Over the last decade, smartphones have become so ubiquitous, they now become an extension of our lives. The convenience it offers is unparalleled compared to any gadget in the world. With the phone, people can hail a cab, order food, create presentations and even attend an office or virtual class anytime anywhere.
However, if we don't exercise caution while doing online transactions, it can cost us big time. Cybercriminals are coming up with ingenious ways to hoodwink gullible smartphone users to steal their financial details and even personal information to seek a ransom.
We have already carried an article on what is Phishing and how threat actors convince potential victims to voluntarily share their details and how to safeguard from such tactics.
Here in this segment, we are exploring a new hacking technique employed by criminals to hijack a phone via Bluebugging.
What is Bluebugging?
Innovations in smartphones and computers are reducing the dependence on wired connectivity be it for tethering to earphones or for charging. Now, most phones don't even come with a 3.5mm audio jack and most companies are forcing people to embrace wireless earbuds and headphones.
And, this means, the devices should have Bluetooth activation on at all times. However, this leaves the former vulnerable to getting highjacked through the Bluebugging (aka Bluejacking/Bluesnarfing) technique.
The hacker just needs to be around 10 meters from the victim's phone and uses brute force pairing technology to connect with the phone if you have kept the Bluetooth discoverable on.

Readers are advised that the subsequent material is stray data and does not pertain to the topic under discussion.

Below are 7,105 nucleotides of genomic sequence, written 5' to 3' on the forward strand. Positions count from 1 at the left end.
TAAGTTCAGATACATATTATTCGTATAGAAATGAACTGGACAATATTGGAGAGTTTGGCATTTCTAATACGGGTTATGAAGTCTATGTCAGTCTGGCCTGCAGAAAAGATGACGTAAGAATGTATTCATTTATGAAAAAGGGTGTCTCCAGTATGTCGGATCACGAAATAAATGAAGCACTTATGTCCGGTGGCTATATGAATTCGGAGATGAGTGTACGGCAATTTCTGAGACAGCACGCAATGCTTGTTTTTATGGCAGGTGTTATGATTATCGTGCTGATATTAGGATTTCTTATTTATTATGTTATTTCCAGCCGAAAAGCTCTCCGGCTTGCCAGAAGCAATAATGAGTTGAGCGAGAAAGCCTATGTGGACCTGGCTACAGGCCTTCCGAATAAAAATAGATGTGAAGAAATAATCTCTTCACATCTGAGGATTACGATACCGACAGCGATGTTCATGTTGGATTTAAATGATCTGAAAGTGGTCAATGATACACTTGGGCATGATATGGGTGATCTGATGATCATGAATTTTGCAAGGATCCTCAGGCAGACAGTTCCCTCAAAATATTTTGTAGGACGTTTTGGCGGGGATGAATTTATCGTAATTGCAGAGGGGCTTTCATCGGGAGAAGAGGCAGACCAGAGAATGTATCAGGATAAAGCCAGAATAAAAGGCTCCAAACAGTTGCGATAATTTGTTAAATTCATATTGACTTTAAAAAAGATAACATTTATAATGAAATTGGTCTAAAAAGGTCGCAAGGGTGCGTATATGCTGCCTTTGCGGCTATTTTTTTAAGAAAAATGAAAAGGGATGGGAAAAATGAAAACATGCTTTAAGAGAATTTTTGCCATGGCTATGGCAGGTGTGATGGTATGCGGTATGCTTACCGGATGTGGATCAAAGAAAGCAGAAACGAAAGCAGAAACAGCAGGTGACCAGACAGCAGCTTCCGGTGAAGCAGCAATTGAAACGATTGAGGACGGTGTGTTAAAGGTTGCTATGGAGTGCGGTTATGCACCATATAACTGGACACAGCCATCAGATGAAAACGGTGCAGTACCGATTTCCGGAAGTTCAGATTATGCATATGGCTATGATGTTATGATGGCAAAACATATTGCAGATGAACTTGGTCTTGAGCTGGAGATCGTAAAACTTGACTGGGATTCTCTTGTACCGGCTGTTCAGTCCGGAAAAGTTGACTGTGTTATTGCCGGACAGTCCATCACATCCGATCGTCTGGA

The criminal then can get into the victim's phone and install malware to steal sensitive details be it official corporate secrets or private videos/photos or even install tracking firmware to stalk you.
It should be noted that modern phones have security measures in place to thwart Bluebugging or related wireless hacking attempts, but cybercriminals are always updating themselves with new technologies to misuse any security loophole in the mobile device's hardware or software.
Here's How to safeguard yourself from Bluebugging
1) Always keep your device updated with the latest software or whenever your smartphone-maker rolls out any security software patch
2) Avoid accessing public Wi-Fi facilities and whenever you get any request to receive a message or file from an unknown device via Bluetooth, just reject it and move on
3) America's NSA (National Security Agency) advises users to reboot their phones or any device with Bluetooth or Wi-Fi support, whenever they access a public wireless internet connection
4) Avoid using personal names for the device's hotspot sharing or Bluetooth connection
5) Its good practice to have an anti-virus application on your system and scan regularly for early detection of any malware or weed out suspicious apps
6) While connected to public internet service, never shop on e-commerce websites nor do any financial transactions online
7) Always track your Bluetooth connections by regularly checking what devices are currently connected to your phone/computer
8) Do not use Bluetooth to exchange or share passwords or sensitive data